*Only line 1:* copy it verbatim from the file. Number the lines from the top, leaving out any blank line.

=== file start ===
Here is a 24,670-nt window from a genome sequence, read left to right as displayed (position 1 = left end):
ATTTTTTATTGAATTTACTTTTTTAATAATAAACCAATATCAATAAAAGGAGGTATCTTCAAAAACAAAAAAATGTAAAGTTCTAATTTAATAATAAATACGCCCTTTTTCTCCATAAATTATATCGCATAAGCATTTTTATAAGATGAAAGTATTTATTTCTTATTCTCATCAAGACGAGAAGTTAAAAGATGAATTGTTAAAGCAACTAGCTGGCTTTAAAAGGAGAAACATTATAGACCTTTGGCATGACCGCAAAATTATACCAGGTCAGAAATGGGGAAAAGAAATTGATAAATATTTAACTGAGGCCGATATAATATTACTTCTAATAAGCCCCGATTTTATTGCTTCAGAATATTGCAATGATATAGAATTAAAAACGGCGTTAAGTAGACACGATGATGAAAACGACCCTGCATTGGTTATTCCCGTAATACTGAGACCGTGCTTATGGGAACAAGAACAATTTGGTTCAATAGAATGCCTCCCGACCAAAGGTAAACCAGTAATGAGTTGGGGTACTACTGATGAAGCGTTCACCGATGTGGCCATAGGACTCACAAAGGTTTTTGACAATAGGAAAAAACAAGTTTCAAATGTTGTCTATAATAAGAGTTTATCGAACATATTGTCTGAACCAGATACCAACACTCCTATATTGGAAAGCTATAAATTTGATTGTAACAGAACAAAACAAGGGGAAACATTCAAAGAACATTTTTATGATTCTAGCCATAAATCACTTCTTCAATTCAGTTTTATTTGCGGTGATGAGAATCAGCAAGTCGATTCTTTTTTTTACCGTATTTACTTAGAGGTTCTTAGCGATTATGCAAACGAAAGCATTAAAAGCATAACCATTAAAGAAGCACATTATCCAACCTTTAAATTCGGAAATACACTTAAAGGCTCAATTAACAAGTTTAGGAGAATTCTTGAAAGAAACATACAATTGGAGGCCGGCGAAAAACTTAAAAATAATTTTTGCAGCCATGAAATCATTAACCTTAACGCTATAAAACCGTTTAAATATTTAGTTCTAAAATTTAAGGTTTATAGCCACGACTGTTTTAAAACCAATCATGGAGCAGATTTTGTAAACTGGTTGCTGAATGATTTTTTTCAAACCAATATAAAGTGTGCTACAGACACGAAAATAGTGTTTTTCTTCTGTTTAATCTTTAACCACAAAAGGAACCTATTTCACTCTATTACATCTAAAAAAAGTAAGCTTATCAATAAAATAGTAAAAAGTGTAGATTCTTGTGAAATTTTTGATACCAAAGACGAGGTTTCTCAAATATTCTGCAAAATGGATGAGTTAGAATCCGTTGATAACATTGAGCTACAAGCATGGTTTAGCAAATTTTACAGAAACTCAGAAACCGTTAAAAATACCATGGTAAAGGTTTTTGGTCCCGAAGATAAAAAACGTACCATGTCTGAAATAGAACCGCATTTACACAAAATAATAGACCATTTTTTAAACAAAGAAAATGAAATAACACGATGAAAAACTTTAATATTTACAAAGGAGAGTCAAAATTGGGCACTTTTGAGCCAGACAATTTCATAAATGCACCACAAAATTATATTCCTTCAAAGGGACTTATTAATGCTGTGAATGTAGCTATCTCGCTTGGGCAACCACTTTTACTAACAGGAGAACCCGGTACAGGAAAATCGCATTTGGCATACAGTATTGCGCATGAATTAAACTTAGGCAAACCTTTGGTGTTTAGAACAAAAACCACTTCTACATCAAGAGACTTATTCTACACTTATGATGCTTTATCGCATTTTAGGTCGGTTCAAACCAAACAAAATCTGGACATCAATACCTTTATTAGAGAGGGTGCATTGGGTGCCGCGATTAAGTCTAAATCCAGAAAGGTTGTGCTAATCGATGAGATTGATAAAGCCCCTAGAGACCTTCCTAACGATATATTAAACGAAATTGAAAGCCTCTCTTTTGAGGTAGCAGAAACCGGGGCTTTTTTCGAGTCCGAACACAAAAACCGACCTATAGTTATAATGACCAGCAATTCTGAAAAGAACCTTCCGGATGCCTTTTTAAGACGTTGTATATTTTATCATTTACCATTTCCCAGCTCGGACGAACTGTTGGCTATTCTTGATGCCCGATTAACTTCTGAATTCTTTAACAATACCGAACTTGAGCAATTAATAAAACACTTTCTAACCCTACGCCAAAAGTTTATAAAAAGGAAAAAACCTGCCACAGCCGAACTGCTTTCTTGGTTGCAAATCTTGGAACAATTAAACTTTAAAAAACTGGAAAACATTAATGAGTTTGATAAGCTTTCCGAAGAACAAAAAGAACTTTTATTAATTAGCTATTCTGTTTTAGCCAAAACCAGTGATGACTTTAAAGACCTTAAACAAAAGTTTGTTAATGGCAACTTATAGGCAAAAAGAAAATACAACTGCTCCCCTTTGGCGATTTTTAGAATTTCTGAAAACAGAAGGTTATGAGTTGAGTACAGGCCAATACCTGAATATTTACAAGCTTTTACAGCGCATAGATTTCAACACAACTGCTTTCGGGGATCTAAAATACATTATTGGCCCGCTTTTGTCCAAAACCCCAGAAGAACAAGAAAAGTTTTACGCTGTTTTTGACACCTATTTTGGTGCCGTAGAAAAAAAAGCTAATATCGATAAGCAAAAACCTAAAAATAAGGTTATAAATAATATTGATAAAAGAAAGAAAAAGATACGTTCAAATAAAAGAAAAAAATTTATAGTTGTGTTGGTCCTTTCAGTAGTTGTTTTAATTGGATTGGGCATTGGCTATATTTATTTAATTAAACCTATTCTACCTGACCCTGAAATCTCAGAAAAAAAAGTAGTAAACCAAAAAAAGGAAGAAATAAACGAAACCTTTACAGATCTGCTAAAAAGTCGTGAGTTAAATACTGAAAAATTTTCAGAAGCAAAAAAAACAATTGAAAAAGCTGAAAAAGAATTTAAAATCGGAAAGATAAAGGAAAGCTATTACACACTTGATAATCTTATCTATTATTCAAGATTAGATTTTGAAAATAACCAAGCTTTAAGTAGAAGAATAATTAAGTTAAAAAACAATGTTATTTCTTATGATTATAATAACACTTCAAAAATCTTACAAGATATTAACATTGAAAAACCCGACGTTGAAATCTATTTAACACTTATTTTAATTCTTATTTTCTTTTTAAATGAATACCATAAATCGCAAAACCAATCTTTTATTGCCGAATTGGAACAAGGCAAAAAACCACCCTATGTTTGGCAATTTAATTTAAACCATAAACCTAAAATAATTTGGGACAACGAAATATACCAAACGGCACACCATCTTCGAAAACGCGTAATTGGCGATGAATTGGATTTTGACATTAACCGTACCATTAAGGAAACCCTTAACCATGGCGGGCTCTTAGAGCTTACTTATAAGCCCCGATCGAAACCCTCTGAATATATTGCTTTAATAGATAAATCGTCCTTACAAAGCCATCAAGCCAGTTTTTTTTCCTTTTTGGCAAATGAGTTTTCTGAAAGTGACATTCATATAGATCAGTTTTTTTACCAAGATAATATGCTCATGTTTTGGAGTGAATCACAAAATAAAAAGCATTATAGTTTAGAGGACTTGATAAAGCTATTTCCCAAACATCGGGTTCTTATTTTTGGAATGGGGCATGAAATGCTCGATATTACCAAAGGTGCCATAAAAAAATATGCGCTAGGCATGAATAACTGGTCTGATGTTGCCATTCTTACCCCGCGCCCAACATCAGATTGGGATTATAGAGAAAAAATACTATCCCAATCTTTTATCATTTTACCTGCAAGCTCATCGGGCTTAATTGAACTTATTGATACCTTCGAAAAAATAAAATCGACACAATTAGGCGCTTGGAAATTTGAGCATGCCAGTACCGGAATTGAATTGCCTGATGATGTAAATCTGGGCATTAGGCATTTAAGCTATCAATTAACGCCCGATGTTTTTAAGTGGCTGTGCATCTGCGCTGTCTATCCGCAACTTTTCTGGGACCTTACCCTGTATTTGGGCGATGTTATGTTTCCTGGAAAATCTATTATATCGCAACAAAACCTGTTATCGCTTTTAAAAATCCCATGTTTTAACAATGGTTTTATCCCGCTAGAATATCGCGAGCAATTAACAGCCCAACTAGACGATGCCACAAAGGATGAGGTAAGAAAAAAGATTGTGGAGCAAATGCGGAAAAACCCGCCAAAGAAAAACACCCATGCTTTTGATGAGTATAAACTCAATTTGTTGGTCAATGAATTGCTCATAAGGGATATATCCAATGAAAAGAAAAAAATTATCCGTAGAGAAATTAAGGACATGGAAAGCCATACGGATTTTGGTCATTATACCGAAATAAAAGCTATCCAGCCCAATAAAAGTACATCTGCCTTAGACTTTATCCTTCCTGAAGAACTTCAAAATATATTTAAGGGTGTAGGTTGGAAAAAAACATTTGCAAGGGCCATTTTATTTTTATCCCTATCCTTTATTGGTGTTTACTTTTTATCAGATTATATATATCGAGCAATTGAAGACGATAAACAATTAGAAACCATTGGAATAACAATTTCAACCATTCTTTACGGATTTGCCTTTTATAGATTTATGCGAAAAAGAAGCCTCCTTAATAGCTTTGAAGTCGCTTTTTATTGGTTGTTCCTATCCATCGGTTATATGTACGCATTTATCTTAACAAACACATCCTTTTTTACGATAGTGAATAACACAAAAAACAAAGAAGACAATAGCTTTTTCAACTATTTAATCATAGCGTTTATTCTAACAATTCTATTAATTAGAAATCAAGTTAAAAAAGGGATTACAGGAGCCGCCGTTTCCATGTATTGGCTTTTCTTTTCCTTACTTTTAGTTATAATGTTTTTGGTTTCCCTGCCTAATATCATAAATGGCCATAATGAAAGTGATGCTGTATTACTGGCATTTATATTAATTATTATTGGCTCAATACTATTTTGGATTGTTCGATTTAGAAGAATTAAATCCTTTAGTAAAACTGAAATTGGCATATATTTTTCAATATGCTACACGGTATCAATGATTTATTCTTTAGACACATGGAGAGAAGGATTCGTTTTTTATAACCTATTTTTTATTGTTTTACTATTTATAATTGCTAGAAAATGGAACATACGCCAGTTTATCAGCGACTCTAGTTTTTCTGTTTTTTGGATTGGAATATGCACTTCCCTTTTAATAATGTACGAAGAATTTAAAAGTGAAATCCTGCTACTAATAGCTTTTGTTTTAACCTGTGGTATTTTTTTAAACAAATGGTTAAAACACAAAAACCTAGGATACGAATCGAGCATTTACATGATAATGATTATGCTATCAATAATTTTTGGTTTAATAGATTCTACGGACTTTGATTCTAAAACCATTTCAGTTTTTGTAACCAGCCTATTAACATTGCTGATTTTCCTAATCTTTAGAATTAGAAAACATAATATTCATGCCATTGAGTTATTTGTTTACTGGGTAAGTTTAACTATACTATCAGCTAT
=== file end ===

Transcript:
Here is a 24,670-nt window from a genome sequence, read left to right as displayed (position 1 = left end):